Scoring chances were scarce for Nashville SC against Real Salt Lake. Between those chances were marathon stints of intense defending, resulting in a scoreless draw at Rio Tinto Stadium.
Nashville made its first trip to face a Western Conference opponent and remains unbeaten in the 2021 season.
For a second consecutive match, Nashville began with two center forwards; CJ Sapong and Dom Badji. Having four midfielders and four defenders behind them, as opposed to a conventional 4-2-3-1 formation.
Nashville played in the altered formation for more than half of the match.
The second half was slightly different, in Nashville’s favor.
CJ Sapong was determined to score in the 52nd minute. Alistair Johnston played in a cross from the right flank that found Sapong on the bounce. The center forward made a touch before aiming for the bottom right corner. Having goalkeeper David Ochoa beat, RSL center back Erik Holt’s block prevented the goal.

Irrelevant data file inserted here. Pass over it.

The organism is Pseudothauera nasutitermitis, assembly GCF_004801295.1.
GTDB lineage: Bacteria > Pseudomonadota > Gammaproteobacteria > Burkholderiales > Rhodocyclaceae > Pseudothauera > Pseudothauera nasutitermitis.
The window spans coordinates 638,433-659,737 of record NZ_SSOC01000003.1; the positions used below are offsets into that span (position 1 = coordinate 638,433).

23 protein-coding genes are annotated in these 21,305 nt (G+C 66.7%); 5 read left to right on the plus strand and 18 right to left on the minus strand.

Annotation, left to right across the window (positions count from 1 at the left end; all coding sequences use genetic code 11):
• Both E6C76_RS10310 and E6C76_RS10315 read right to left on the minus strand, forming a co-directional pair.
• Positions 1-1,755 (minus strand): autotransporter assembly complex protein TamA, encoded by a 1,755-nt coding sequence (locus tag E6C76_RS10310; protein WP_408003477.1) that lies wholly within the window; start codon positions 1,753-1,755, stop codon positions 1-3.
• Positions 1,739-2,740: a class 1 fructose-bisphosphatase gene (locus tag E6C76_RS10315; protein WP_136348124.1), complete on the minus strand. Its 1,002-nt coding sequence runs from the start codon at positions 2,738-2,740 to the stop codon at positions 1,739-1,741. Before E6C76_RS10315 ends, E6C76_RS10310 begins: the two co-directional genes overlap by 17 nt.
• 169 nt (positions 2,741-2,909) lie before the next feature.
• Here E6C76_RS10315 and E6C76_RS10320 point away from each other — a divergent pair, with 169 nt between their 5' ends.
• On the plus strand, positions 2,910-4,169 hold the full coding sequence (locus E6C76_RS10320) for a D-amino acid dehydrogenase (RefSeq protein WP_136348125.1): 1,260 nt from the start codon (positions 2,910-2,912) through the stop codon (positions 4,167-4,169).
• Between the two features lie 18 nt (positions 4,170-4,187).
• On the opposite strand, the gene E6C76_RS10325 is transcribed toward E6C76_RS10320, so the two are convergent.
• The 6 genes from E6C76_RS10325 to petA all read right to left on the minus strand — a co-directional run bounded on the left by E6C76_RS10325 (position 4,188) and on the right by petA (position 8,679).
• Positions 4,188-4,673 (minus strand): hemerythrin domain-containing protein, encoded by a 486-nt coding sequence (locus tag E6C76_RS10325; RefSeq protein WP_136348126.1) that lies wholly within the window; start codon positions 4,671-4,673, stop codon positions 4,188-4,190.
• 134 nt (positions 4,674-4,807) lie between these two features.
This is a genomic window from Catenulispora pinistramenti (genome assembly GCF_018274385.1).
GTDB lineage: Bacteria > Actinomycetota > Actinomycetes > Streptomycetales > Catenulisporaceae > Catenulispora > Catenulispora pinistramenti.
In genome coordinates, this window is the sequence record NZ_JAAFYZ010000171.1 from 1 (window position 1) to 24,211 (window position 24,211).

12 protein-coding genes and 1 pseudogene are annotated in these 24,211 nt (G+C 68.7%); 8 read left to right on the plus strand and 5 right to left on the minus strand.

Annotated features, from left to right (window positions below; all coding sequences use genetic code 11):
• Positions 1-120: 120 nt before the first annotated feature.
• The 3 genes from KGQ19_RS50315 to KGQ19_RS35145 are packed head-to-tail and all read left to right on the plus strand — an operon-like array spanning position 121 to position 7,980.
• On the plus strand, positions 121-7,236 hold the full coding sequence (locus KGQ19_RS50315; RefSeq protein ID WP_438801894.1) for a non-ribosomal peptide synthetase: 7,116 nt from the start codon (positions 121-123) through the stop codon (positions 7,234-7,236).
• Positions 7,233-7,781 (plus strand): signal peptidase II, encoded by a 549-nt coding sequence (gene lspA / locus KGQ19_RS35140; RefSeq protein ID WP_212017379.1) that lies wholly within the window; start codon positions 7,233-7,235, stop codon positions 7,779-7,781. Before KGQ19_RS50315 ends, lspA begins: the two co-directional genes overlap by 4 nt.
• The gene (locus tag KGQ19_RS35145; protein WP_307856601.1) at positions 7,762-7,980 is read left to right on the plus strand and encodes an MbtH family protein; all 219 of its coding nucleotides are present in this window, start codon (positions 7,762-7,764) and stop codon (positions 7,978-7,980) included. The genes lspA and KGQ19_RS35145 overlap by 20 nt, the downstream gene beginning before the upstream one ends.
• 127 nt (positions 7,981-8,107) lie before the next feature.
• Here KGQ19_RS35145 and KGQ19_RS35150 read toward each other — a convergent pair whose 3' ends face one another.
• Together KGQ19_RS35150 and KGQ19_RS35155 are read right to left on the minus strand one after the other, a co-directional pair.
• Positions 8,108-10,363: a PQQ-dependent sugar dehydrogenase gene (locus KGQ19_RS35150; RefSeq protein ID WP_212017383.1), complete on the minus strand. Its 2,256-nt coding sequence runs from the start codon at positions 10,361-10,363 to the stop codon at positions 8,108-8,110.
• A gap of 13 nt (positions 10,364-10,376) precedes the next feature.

Later in the game, Johnston’s cross to winger Luke Haakenson in the 77th minute set up Randall Leal for a chance. Both Leal’s shot and Jhonder Cadiz’ header in the 79th were Nashville’s best chances.
Center back Walker Zimmerman was critical of the defensive backline’s performance in possession, starting with himself.
“We gave too many passes away,” Zimmerman told the club broadcast after the match. “We’ve got to be more organized and that starts with me.”
Smith recognized the vast difference between how Nashville cared for ball possession one week ago compared to Saturday’s draw.
“I think we’ve seen a below par performance with the ball from the group,” Smith began. “We’ve created a very high standard. And I think everyone who’s watched our home games would agree that we’ve looked very bright and very creative. And tonight, that deserted us a little bit.”
Central attacking midfielder, Hany Mukhtar, made his return after being sidelined last week against New England due to a sore hamstring. The German designated player returned Saturday as a substitute in the 56th minute, replacing Badji, which led Nashville back into its conventional shape.